No Kind Of Tribute by Matthew J. Hall

a good sense of superstition
ought to keep me from speaking
ill of the dead

and this is poetry
so I’m already pushing my luck

but fuck it
what’s best;
a good person forgotten
or a memorable cunt?

she considered herself a mother
despite abandoning her three boys

she’d tell anyone who’d listen
and all who wouldn’t
all about
a mother’s sacrifice

she was diabetic
had late in life cancer
and her hatred was contagious

her breakfast table was
immigrant this and alien that
they were the reason she
never held a job
or a husband
or her children

she had quarrels with the television set
made enemies with the radio

she considered herself conservative
but her persuasions were far removed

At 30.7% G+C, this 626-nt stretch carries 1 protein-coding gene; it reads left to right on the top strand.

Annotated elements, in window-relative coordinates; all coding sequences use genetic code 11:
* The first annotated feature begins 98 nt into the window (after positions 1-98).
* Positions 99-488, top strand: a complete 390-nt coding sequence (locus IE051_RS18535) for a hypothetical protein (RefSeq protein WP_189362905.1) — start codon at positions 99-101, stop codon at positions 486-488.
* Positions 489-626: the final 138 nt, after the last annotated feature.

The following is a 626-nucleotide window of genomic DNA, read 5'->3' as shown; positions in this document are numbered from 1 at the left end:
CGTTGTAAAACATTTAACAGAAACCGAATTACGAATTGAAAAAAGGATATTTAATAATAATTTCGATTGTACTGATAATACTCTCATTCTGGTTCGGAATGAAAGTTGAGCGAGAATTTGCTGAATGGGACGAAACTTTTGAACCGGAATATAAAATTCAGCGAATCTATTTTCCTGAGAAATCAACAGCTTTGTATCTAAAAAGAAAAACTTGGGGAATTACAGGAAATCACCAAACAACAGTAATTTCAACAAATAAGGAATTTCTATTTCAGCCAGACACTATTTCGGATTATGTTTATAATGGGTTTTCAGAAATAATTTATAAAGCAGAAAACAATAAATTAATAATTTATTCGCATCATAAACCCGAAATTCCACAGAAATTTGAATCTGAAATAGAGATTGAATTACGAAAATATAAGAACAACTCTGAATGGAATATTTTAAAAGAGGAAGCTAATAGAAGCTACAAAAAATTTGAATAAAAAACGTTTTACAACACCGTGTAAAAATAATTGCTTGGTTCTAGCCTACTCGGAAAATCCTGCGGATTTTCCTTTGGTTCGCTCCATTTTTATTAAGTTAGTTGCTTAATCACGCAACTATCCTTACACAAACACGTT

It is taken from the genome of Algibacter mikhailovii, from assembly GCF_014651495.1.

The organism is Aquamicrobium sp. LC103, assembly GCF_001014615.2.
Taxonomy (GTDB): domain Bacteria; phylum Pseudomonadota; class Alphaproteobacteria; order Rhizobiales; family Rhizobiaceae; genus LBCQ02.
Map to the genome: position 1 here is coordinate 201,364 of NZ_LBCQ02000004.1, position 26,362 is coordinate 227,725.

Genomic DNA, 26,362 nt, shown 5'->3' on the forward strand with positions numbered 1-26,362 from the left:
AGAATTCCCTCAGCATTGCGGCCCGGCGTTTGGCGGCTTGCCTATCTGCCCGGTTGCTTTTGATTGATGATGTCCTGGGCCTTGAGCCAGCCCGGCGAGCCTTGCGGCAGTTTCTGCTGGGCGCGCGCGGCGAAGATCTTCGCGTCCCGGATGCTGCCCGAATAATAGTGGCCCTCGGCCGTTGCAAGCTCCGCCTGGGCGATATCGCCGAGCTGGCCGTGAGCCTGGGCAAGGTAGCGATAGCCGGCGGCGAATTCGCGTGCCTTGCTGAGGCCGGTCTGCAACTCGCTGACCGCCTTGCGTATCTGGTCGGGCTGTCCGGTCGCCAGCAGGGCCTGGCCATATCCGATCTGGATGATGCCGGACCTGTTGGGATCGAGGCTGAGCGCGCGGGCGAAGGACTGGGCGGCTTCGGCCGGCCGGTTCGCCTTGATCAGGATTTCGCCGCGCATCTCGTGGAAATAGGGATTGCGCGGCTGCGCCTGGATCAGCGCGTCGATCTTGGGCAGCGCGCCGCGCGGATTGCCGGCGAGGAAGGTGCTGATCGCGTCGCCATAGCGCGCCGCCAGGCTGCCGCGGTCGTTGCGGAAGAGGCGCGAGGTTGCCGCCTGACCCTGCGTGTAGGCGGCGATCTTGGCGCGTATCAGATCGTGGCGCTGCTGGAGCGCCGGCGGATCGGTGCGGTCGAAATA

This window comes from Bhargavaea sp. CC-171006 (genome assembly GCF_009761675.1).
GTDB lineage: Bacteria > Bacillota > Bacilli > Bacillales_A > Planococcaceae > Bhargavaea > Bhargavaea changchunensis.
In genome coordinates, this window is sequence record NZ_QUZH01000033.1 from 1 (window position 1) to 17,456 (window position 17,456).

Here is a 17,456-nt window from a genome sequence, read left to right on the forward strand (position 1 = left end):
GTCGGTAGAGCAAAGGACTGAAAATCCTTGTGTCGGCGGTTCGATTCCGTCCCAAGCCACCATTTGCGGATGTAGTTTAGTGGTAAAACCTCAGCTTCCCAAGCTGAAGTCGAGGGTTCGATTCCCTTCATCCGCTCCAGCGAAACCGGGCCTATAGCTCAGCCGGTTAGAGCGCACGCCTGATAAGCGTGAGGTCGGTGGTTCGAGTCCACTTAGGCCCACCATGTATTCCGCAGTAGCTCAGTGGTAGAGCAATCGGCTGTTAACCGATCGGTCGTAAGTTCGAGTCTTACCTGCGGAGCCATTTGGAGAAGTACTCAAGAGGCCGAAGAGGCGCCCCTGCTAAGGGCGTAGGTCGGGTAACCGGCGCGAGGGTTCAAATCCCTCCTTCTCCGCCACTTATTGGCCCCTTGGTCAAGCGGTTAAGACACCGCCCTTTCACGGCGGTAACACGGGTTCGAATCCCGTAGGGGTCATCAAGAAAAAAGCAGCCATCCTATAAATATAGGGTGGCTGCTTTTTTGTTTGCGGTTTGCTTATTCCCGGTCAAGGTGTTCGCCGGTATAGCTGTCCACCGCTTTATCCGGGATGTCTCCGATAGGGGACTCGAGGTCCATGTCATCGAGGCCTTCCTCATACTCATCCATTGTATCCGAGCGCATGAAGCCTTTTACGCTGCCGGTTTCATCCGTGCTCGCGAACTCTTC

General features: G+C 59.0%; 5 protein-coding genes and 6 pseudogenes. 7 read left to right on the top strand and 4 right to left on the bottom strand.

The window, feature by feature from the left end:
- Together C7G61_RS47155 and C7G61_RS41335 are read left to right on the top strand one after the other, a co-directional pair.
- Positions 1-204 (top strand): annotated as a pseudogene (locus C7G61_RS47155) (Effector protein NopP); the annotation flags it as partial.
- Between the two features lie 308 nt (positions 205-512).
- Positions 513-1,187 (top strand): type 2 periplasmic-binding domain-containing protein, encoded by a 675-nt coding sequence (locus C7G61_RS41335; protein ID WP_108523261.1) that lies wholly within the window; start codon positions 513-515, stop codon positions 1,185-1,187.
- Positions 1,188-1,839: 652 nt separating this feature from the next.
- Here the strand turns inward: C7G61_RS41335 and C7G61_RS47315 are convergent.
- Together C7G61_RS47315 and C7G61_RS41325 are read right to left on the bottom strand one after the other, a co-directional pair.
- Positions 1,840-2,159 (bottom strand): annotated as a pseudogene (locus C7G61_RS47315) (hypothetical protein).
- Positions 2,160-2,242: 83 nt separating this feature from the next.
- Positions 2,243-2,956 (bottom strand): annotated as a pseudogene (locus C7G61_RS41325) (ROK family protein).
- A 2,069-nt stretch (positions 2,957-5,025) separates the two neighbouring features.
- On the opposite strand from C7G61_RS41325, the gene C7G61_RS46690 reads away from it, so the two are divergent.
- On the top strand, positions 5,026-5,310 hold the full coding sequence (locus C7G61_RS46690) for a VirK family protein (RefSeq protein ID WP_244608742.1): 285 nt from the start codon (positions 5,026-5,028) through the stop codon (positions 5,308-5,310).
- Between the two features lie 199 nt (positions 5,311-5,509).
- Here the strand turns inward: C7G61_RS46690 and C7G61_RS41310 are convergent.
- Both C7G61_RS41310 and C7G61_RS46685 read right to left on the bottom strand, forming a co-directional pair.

from any political map

she said
there are no good men
heaven will be a lonely place

I imagined her
at god’s empty table
setting the christ straight

fuck, she was a hard bitch
less so, though
toward the end

I remember her
flipping the cushions as she tried to hide
the spots of blood

but there are only two opportunities
when it comes to turning pillows
and the blood spots were just the start of it

she wasn’t brave at the end
which was no surprise
she lacked courage in death
just as she had in life

I didn’t go to the funeral
and this poem is no kind of tribute
shit, it’s not even much of an account

it’s just reflective of a life that didn’t
amount to much
and ended on an anticlimactic note

Matthew J. Hall
Matthew J. Hall is a UK writer based in Bristol. His poetry chapbook, Pigeons and Peace Doves, is available through Blood Pudding Press. The Human Condition is a Terminal Illness, a full poetry collection, was recently published by Bareback Press. He reviews small press books at

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